Michael is the most fastidious person I know,” says Messerschmidt. He's incredibly tenacious, and he's extremely concerned with historical accuracy. In the case of Ferrari, he was very concerned about the behavior of the cars and making sure the physics were correct. You don't cut to a downshift just because it makes the edit better, you cut to a downshift at a time in the race when the character should be downshifting, the weight shift in the car around a corner needs to look accurate.


To ground his vision in real details, Messerschmidt visited Manns library, a towering room of books on topics like true crime, corporate greed, and masculinity. In one corner, a whole section on Ferrari, including newsreels, photographs, transcripts, and location scouts.


The Academy should take it, it's extraordinary.” 

Why Messerschmidt picked the VENICE 2 to suit Michael Mann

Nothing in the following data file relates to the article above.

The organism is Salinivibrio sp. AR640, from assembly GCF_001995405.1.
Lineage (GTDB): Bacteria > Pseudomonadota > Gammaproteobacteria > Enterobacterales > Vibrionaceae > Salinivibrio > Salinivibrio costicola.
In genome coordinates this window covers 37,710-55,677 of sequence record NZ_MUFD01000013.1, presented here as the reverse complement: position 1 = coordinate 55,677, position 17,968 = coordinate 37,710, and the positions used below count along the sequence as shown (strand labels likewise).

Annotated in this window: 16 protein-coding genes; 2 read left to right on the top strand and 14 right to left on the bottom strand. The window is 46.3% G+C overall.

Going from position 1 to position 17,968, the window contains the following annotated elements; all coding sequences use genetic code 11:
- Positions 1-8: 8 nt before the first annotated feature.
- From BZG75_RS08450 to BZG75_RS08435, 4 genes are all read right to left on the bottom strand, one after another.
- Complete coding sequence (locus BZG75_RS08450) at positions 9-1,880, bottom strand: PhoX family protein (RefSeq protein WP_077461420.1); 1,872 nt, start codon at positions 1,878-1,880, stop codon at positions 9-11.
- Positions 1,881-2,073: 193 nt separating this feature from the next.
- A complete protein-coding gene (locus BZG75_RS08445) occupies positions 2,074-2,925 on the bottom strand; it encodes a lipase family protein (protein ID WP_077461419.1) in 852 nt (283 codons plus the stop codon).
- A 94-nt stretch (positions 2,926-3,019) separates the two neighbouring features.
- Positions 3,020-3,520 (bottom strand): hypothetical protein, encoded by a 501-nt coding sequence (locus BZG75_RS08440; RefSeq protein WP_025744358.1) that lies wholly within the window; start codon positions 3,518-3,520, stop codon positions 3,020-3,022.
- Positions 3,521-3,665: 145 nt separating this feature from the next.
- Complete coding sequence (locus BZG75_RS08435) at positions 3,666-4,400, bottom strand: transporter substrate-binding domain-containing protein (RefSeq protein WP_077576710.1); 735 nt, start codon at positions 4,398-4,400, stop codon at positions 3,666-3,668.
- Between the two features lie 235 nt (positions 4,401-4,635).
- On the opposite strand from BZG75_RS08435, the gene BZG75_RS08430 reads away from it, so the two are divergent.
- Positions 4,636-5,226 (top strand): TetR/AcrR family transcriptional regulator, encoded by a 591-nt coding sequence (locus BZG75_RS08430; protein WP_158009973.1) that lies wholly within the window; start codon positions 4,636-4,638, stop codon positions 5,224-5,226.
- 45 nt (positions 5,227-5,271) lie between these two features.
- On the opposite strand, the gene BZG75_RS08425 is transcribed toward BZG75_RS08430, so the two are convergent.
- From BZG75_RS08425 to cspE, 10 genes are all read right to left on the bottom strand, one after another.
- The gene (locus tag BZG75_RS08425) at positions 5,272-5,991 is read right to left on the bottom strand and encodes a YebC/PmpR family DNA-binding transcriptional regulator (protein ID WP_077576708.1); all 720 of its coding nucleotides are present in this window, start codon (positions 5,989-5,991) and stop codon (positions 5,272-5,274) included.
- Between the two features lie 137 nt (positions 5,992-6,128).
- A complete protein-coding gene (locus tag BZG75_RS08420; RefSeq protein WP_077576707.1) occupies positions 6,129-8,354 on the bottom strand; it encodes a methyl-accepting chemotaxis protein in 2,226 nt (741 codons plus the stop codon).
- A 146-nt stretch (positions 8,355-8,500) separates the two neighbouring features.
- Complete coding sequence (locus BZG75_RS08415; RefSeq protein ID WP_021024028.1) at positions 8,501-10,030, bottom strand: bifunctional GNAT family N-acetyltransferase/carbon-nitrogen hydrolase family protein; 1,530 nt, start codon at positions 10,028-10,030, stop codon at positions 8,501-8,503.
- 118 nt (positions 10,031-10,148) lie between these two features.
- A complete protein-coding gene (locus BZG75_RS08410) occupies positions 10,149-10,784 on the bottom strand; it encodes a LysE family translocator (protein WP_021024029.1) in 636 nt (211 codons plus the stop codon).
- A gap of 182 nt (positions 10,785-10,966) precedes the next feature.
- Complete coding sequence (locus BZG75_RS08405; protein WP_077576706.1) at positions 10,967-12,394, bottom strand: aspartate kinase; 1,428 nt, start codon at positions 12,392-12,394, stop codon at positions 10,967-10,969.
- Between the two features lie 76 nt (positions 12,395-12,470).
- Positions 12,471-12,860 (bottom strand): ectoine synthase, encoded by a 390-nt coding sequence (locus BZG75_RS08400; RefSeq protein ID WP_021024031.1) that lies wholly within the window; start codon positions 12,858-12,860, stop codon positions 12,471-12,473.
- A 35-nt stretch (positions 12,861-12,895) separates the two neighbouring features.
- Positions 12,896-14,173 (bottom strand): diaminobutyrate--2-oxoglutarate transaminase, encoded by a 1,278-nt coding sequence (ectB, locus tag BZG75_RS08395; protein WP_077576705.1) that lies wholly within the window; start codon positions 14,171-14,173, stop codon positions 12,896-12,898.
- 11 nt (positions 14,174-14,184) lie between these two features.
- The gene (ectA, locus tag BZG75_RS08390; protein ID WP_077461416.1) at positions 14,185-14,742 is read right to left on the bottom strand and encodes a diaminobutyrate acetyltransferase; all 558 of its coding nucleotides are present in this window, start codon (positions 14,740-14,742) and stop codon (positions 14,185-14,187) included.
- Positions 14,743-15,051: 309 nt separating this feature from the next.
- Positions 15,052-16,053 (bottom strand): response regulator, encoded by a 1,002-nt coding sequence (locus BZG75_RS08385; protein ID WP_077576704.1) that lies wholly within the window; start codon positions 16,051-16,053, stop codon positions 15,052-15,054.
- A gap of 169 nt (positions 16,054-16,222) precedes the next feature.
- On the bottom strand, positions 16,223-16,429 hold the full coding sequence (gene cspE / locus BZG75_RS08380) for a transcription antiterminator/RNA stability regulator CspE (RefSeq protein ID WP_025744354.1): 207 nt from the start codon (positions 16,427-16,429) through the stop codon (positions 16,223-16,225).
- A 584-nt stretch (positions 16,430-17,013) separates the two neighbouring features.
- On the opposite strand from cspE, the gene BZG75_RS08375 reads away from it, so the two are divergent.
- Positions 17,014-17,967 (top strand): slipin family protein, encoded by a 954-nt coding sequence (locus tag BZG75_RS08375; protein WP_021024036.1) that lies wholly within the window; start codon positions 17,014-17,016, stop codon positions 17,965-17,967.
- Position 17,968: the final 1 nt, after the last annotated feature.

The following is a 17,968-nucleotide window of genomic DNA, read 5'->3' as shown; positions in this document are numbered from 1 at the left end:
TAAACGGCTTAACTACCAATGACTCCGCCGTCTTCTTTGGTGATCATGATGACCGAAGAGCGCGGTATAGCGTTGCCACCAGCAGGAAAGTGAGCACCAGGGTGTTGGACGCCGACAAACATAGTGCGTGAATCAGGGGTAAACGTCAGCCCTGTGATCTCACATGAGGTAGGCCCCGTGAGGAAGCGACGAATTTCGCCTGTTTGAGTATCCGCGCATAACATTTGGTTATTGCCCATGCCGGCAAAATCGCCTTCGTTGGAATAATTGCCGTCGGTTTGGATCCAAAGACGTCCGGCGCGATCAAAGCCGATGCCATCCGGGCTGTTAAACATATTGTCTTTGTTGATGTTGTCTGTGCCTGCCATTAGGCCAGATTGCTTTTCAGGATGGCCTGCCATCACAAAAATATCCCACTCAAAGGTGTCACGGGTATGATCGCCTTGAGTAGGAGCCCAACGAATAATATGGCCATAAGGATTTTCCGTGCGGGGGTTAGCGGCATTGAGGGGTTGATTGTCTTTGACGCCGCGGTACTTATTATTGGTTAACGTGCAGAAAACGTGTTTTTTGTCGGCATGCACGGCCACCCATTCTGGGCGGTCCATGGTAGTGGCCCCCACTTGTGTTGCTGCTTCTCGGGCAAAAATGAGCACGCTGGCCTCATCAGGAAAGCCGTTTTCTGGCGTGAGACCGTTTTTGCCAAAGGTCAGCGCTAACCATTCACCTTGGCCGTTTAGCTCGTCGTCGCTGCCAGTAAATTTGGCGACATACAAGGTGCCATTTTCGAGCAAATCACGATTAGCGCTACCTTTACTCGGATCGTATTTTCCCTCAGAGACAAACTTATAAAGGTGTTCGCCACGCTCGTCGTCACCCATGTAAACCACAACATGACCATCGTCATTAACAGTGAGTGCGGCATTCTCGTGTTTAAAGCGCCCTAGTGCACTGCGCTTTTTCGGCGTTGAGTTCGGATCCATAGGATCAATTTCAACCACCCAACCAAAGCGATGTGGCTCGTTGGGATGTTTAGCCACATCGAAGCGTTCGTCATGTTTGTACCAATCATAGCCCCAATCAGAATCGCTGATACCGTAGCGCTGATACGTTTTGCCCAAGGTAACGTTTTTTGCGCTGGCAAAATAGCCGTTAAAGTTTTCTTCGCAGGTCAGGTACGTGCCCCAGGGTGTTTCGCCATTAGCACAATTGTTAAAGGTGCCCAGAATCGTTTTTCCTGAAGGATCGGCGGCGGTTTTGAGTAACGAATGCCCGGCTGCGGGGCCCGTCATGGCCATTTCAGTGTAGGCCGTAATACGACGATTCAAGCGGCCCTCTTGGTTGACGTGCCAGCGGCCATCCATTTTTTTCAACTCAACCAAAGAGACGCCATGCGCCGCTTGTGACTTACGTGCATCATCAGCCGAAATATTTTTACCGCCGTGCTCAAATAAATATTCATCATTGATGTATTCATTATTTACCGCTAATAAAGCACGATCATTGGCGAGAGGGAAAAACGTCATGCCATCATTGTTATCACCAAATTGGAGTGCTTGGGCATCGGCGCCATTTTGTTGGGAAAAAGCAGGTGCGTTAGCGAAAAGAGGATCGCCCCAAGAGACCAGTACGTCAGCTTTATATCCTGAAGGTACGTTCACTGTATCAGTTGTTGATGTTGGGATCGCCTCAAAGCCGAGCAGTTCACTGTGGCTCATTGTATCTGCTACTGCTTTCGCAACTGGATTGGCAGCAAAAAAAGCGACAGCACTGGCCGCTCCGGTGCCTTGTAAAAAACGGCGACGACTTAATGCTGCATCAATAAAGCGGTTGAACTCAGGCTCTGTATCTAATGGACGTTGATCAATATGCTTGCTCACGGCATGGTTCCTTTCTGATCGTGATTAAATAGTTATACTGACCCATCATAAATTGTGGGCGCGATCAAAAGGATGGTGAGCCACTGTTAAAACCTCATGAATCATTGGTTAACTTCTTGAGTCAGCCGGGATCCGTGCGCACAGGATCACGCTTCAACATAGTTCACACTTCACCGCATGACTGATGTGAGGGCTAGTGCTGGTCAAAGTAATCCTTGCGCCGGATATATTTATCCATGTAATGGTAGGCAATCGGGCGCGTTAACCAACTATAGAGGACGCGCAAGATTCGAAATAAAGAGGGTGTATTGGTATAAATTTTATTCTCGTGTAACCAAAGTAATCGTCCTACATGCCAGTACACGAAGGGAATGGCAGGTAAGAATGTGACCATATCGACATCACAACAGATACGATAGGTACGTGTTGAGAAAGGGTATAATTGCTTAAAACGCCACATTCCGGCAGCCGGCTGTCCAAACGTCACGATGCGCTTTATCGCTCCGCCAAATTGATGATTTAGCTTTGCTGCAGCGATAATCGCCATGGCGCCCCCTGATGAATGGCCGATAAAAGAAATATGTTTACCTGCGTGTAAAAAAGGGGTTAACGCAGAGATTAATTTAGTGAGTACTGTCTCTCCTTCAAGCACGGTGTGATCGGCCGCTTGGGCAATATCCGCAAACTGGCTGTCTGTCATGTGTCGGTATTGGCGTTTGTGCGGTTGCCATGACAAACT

At first, Messerschmidt was worried about the need for speed and not just during the racing scenes.  


I had some fear because I knew that Michael wanted to work extremely quickly, and that we would sometimes have 6, 7, 8 cameras working, particularly in day exteriors,explains Messerschmidt about having so many cameras that would need to be exposed for different lenses and locations, sometimes miles apart.


I wanted to be very protective of the iris to keep the visual integrity of the film there. And I didn't want to control exposure with the iris, if I could avoid it. I wanted to work near wide open. So I was worried about being in a situation where I had to swap glass filters.


The solution for Messerschmidt came from his good friend, Academy award-winning cinematographer Claudio Miranda.


I was talking to Claudio about his experience on Top Gun and he said, Honestly, it was the internal NDs that sold me on the VENICE.’  This resonated with Messerschmidt he didnt want to slow down Michael Mann on set. I didn't want to stop Michael to do a filter change between takes, if the sun came out.


The internal NDs of the VENICE 2 made that possible.


The NDs are game changing, I think it's extraordinary,” says Messerschmidt. That saved me an enormous amount of headache on set. And I think it helped the film I think it helped Michael work at the pace he wanted to work without feeling inhibited by the process as much, with glass filtration.